Election fever kicked off two weeks ago in Iraq, with politicians attempting to win voters through any means possible, including outright bribery. Some candidates for the April 30 parliamentary polls have given out food, particularly roast chicken, with their pamphlets attached.
Others have targeted Sunni, Shiite and secular areas with different pamphlets, designed to attract voters in each area with various slogans. In contrast, the slogans of the candidate from the autonomous northern Kurdistan Region have been less about giving out food, and more about political party policies.
What intrigued me about the Arab populated areas of Iraq is the poor depiction of female politicians, and how they are regarded socially. Gender and politics fascinate me, because when you look at a society the number of women running for parliamentary seats tend to indicate the position of women within that society.
Iraq is a prime example of a dysfunctional society. On several Facebook pages and user posts, I noticed pictures of female politicians, some showing them being kissed by male bystanders. In one particular picture, the bystander doing the kissing is a police officer.
Some might perceive this as a joke, or a mockery of Iraq’s election. Others will rightfully point out how sexist these attempts of belittling women are, and more importantly the message it sends out to female politicians. It portrays them as “sex objects,” unsuited for the male-dominated world of politics.
This comes as no surprise, in a country where Prime Minister Nuri al-Maliki’s sons in-law publicly run for parliament by declaring their relation to the premier. However, what sets women back in this election are some of the slogans used by women themselves, highlighting just how inexperienced and unsuited some of these female candidates are.
For example, Amal al-Kashif’s campaign poster has two lines, one where she publicly supports breastfeeding and another where she promises free religious tours. You would think Iraq’s biggest challenges and problems are the cost of the bus journey to religious sites, and women’s boobs.
The fact that Iraq is on the verge of legitimizing child marriages, the significant number of women who are facing domestic violence and the increasing reports from female prisoners of sexual assault seem to have simply disappeared. Instead, some female candidates seem to be there only to make a political party look prettier and more appealing to a younger generation of voters.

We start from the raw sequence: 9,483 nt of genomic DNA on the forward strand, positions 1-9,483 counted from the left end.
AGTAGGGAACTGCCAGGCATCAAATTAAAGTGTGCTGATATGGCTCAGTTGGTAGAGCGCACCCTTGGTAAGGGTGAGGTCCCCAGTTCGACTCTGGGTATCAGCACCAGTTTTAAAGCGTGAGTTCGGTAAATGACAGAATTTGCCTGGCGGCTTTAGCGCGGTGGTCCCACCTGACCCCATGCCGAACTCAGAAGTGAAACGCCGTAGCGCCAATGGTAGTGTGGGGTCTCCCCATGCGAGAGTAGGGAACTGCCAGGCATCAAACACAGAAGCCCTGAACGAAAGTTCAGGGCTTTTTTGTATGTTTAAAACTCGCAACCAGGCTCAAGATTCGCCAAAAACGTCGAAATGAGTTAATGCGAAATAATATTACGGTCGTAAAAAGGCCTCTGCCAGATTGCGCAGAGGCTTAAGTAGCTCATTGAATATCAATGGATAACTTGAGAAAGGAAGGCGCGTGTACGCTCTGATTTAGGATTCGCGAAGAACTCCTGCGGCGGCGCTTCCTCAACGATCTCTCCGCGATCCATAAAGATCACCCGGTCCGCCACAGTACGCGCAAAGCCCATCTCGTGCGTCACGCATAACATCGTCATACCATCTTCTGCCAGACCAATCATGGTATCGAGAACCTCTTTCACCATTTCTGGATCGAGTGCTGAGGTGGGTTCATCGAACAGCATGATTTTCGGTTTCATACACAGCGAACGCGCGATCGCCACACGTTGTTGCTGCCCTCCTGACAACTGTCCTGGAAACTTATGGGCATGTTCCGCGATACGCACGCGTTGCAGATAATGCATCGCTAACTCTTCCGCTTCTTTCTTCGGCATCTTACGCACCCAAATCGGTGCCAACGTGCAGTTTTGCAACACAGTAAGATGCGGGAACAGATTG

Afaf al-Tamimi is another candidate. She lists her educational background, but says nothing about why people should vote for her or what her views are on the issues Iraqi women are facing -- and not just her views pertaining to women, but in general what she will do for her constituents.
Other female candidates who don’t have their pictures publicly displayed tend to have a picture of a husband, father or brother and are only known in association with their male relative. This is, perhaps, more ludicrous.
How can anyone legitimately vote for a conservative female politician who refuses to have her picture displayed publicly, and be known in her own right as a human being? The answer is obvious: Women who do not recognize themselves as equals to men in the election campaign tend to be part of the problem, not the solution.
Iraqi voters are left confused and, in most instances, with a pool of candidates unworthy of being elected in the Arab regions because they have nothing to offer the Iraqi people.
Instead, the poor are enticed with food and bribes, while the rich take the backseat and watch Iraq plunge deeper into a political crisis that cannot be resolved without a younger generation taking back what rightfully belongs to them: Self-respect, dignity and pride.
By Mustafah Rabar